Success leads to game cash, which can — and should — be used to make improvements to one’s weapons and such.

For what is in essence a tower defense game, this simple action adventure comes together well. There isn’t too much complexity, and one doesn’t have to wait too long to get tougher sequences. Things can be expedited with real cash, but having real money doesn’t seem overly mandatory.

All about the gold…

The Abandoned Review

The Abandoned Review

Apr 30, 2016

Nothing beats the outdoor, especially when you don’t need to be outdoor… something like that. Safe capers come and go, and The Abandoned looks to be one Android users won’t forget soon.

It’s a survival adventure; to begin, the player is presented with a post-apocalyptic backstory. For an unknown reason, a part of the land becomes isolated, with weird happening and creatures in its dangerous, unexplored confines. The player takes on the persona of a helicopter passenger that is marooned in this area due to an accident.

The adventure begins.

The game is absorbed in first person (via landscape orientation), allowing one to consume the hi-def 3D graphics that define the gameplay; denizens of Minecraft might feel somewhat comfortable in the environment. It is an expressive representation, able to incorporate a natural feel with its deliberate use of colors. Animations are mostly smooth (despite the occasional stutter), and the use of highlights to help the gameplay along is relatively subtle. The sounds match the looks. Movement is facilitated by a liberal touch joystick.


There are three gameplay flavors (Story, Adventure and Survival); we couldn’t help but get into Story mode, which gives a great taste of the game. One starts wandering almost immediately… there are helpful dialogue boxes that provides hints and instructions, and it becomes apparent that, at the core, quickly completing tasks is a major element. With that, one learns how to collect materials, and then how to craft more complex tools, and even how to use them. Collected materials can be stored for future use.

Now, a lot of thought is put into the survival aspect; remember, this is the Exclusion Zone after all. One needs to find food, do rudimentary stuff like build fires and such, and create the tools to do so. In this sense, the elements are fairly interconnected, providing a logical sequence of actions. At the risk of being a spoiler one needs to watch one’s back, because there are a lot of unexplained creatures.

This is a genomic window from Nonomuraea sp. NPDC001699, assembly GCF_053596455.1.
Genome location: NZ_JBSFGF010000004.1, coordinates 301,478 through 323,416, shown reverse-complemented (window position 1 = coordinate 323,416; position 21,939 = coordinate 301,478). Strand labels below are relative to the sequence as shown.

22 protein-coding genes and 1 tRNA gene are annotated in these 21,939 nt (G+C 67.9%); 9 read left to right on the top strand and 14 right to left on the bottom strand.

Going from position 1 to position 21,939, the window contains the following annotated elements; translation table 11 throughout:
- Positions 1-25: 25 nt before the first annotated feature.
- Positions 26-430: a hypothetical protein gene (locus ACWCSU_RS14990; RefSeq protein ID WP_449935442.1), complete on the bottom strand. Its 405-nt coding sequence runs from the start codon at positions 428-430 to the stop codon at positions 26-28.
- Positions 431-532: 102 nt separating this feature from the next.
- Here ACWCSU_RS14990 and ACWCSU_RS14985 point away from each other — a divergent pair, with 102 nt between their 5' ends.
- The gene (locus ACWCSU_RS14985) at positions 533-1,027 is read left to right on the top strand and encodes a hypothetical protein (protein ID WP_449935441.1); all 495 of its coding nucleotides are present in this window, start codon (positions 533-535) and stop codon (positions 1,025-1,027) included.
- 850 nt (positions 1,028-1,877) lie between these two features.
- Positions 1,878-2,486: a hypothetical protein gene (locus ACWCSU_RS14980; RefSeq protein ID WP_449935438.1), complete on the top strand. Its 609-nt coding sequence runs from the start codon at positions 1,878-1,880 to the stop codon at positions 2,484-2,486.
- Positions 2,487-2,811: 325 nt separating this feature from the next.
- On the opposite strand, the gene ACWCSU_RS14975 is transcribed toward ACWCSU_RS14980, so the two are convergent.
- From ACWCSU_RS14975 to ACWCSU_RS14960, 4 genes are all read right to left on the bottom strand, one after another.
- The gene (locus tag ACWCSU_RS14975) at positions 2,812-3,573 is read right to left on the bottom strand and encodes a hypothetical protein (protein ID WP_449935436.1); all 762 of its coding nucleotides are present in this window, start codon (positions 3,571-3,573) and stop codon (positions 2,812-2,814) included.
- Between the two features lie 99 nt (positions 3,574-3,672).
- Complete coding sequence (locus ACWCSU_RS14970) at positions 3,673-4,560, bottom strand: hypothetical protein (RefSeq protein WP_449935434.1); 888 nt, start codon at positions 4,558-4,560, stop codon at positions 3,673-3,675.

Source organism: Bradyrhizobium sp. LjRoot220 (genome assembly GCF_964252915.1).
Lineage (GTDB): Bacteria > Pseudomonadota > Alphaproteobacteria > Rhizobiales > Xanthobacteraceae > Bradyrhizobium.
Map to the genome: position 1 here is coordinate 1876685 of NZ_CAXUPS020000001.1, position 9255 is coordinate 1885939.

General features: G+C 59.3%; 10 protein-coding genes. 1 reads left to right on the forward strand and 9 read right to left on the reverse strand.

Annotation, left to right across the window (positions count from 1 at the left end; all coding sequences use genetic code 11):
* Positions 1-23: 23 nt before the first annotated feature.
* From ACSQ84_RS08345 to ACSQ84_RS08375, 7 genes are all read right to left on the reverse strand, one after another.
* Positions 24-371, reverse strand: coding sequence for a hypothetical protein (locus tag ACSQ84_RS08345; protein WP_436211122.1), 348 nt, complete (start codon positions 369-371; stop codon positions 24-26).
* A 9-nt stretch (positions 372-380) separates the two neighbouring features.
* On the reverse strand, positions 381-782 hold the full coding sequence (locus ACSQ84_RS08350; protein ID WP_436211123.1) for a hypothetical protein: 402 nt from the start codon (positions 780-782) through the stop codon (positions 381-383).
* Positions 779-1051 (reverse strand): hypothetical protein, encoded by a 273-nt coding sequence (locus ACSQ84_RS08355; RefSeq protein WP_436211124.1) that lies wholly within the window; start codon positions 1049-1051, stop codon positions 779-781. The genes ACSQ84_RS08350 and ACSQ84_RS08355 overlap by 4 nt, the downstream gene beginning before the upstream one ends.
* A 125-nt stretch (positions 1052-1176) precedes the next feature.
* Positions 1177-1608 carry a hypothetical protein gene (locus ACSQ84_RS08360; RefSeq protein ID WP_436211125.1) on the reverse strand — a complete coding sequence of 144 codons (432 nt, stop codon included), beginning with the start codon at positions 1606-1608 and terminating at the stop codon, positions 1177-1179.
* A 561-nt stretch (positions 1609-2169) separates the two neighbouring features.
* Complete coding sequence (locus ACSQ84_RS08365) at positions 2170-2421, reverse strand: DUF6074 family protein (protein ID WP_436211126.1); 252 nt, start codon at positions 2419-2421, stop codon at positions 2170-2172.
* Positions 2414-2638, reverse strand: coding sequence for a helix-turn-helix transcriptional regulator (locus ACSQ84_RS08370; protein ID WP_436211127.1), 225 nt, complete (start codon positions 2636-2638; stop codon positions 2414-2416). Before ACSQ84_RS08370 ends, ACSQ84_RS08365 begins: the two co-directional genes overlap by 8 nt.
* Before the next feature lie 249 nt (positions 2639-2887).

One can earn XP points, which can be used to improve one’s attributes.

It’s definitely an interesting going, with plenty of suspense and a heaping of implied creativity. It was temperamental in parts, but is overall a premium game, even with the optional extra in-app purchases.

Groove Planet Review

Groove Planet Review

Apr 30, 2016

I’ve been playing Android games long enough now that I’ve run into a fair few ‘clicker’ games in my time. It’s always difficult to stand out in an over-crowded genre, but Groove Planet has got a unique angle. It’s a ‘clicker’ enfused with a music twist where you have to click in time to the beat. Could we call it a ‘beater’? No – better not.

The idea is that you’re mayor of an extraterrestrial planet. You’re tasked with making and spending ‘beats’ – which is basically money. Using your beats you build musically themed building – recording studios, radio towers, for example. These buildings earn you money without needing to tap and from there it’s pretty much like every other ‘clicker’ – watch the number grow, buy buildings to make the numbers grow quicker.

What you can do is tap alone in time to a beat. Tapping in time to a beat will grant you a bonus that soon multiplies in size. The reward is substantial and well worth doing. The problem is that this is just one of many extremely generous ways that the game increases your income, soon making progress trivial.

For example – during your time with the game there are missions you can complete. These are often very easy, such as tapping 200 times or earning a certain amount of money. Completing these missions grants all of your buildings a permanent buff, often 250x production, sometimes even 500x production.

There’s also ‘chances’ that appear very often. ‘Chances’ see you presented with 3 albums. You don’t know what the album will do and there is a chance (hence the name) that the result will be negative. However, receiving a positive result gives you huge buffs, which watching an advert can make even bigger and any negative results can be ignored by spending the game’s premium currency or, again, watching an advert.

This means that you may be working towards one goal, say building a new giant microphone, and it’ll seem like a real challenge. However, if you hit a couple of missions, get a good ‘chance’ result and tap to the beat a few times and you’ll be seeing your bank balance where it needs to be in no time.groove 2

This goes against what a clicker should be, as they need to reward patience and time spent not ‘on’ the app but at least with it installed and you checking in regularly. Having the rewards dished out so easily means it fails as a clicker in that regard but the game also fails in another regard. There’s no incentive to leave it running and to keep returning to it.

You see, most clickers are all about setting up a better production line of money and leaving it to get on with it so you can come back to the game in a few hours or days and reap the rewards. Groove Planet doesn’t reward you for leaving the game alone.